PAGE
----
Welcome, 40K fans, to the first in a series of articles I will be writing about some of the deeper aspects of Warhammer 40,000. These articles are a thought exercise, and by writing them I hope to improve my thinking about 40K and its fiction (and maybe about much more). Topics in this series will be wide-ranging and will not shy away from moral or philosophical issues that some may consider sensitive or even controversial. I would rather risk the conversation, so while you or I may not agree, I look forward to hearing why. Consider yourself warned for lore spoilers as well. Also, check the Tactics Corner for more great articles on gaming in 40K!
Why Think About 40K?
It is easy to get lost in what Warhammer 40,000 (40K) is on the surface. Eternal warfare, personal misery, tyranny, and a scale that at times defies suspension of disbelief are all hallmarks of this universe that carved its very own dark niche into the science fiction genre. While it is a fun playground (as evidenced by all the toys), the 40K universe wouldn’t be as interesting as it is if it didn’t speak to something much deeper. The fact that it does speak to something deeper is evidenced by the hundreds of novels across multiple genres that simply wouldn’t exist if enough people were not interested enough to justify the cost and effort to produce. So, what is it that 40K offers to make us think and demand so much from it? That is what I hope to explore.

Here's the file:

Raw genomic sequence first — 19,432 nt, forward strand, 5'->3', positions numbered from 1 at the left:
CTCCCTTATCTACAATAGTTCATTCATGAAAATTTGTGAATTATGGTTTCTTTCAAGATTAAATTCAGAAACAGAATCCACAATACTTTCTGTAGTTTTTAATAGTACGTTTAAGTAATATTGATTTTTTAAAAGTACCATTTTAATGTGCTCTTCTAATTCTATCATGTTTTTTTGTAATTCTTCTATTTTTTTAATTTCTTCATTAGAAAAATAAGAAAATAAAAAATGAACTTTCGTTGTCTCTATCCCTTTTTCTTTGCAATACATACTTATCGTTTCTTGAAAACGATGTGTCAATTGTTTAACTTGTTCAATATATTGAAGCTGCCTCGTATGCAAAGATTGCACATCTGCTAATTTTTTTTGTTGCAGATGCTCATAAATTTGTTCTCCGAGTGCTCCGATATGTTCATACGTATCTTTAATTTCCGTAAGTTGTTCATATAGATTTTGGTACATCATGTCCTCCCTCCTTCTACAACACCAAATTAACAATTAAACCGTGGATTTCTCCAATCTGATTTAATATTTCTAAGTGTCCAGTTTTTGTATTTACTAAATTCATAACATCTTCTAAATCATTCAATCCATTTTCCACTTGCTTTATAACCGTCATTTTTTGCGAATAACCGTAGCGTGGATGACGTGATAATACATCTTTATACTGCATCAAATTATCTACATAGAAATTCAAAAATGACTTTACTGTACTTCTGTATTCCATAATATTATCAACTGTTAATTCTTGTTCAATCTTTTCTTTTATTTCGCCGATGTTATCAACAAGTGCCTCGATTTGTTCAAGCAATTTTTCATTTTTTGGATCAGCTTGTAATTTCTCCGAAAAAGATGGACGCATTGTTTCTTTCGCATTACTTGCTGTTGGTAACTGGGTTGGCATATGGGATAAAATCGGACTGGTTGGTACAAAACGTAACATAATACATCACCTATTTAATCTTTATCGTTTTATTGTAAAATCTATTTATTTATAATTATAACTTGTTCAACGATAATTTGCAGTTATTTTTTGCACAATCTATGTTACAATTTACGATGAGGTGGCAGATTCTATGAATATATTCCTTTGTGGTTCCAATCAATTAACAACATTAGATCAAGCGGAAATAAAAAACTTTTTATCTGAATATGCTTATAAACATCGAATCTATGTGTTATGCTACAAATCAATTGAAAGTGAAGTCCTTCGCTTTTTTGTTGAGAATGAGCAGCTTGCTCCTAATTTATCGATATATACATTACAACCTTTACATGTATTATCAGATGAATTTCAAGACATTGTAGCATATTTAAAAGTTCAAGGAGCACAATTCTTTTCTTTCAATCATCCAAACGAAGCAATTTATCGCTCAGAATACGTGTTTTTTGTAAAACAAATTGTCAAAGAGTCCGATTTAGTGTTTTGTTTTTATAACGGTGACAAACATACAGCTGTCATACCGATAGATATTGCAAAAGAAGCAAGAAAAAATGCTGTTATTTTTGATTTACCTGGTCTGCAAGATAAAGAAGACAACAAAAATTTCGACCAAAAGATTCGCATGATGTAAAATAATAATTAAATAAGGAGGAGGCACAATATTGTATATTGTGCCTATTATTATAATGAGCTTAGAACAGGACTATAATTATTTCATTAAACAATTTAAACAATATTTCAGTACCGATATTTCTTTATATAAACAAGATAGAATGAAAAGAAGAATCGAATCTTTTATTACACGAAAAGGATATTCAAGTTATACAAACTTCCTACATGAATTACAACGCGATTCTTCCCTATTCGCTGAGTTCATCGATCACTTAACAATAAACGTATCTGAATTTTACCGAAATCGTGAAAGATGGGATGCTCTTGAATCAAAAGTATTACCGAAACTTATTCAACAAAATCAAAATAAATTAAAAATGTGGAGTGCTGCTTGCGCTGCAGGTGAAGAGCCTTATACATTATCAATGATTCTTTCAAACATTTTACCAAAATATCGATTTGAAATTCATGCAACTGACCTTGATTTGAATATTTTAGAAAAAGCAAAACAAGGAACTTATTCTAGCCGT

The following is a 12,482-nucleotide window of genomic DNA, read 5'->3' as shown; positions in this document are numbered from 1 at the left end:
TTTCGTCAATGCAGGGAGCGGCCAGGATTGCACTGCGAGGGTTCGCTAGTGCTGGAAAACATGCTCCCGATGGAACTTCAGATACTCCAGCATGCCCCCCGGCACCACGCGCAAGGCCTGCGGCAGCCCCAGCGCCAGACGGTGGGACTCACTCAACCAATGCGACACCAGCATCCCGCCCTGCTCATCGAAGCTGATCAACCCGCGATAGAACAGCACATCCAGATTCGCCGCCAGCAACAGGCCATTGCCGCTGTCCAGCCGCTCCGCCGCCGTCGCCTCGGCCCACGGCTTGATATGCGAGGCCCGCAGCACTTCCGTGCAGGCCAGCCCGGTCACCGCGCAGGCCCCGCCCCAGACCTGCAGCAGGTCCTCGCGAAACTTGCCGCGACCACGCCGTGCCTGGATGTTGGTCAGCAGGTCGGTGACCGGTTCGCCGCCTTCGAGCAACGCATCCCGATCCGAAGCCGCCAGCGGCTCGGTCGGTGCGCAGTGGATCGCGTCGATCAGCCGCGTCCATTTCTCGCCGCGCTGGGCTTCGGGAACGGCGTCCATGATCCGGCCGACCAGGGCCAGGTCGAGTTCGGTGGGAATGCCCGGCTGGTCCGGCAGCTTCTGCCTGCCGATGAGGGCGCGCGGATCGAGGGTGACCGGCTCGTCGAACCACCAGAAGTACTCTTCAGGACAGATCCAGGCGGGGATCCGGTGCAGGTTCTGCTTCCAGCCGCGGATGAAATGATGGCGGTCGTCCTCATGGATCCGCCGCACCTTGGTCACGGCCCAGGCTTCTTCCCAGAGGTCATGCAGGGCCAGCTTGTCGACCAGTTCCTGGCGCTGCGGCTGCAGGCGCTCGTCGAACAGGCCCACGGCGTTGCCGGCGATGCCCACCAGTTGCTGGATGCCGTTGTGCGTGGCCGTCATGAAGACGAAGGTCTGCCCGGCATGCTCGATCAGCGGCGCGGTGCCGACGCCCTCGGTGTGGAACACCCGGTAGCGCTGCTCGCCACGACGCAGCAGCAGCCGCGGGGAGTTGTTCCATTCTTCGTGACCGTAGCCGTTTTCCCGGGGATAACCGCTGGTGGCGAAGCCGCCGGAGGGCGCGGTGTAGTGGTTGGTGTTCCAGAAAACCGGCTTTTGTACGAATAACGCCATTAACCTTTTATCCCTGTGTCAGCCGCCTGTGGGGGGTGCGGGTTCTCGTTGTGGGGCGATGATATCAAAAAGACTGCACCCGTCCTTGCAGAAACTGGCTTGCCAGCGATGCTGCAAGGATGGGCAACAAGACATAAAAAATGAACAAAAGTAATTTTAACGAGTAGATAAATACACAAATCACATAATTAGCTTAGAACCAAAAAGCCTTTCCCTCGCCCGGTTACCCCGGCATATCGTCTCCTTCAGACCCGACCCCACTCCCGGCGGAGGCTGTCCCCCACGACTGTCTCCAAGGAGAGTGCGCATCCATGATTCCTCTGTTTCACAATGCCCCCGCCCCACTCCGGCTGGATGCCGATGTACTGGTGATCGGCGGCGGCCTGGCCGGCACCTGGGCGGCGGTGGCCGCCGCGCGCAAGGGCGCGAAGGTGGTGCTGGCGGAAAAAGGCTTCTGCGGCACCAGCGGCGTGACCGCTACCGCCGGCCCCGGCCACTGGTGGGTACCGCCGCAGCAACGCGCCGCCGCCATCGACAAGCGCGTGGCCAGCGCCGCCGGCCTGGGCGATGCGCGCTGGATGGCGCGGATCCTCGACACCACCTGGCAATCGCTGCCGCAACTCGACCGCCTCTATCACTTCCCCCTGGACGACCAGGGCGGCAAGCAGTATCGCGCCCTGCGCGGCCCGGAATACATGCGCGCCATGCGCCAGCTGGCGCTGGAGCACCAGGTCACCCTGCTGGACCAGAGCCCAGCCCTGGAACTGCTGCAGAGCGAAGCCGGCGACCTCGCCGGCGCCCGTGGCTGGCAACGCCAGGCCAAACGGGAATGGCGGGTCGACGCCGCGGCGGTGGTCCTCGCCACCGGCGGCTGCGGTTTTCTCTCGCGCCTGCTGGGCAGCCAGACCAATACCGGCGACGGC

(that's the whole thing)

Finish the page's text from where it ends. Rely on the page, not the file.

What it Means to Be Transhuman
Transhuman is a term often used in published 40K fiction to describe the ascended physical state achieved after regular humans survive the transformation into Adeptus Astartes. Posthuman is another term often applied to the genetically-engineered super soldiers created by the Emperor of Mankind for his crusade across the galaxy. Both terms come with their own modern-day baggage and definitions. According to my perfunctory search, Transhuman is considered the middle stage between who we are now and whatever the posthuman stage of our evolution will be. As a brief summary, posthuman as a concept encapsulates not only the physical changes that humanity as a species would undergo-such as transference to a digital consciousness or the next stage of biological or artificial evolution-but also the moral and philosophical barrier we would need to cross to recognize and implement a higher way of being that manifests in both thought and behavior.
Starting With the Transhuman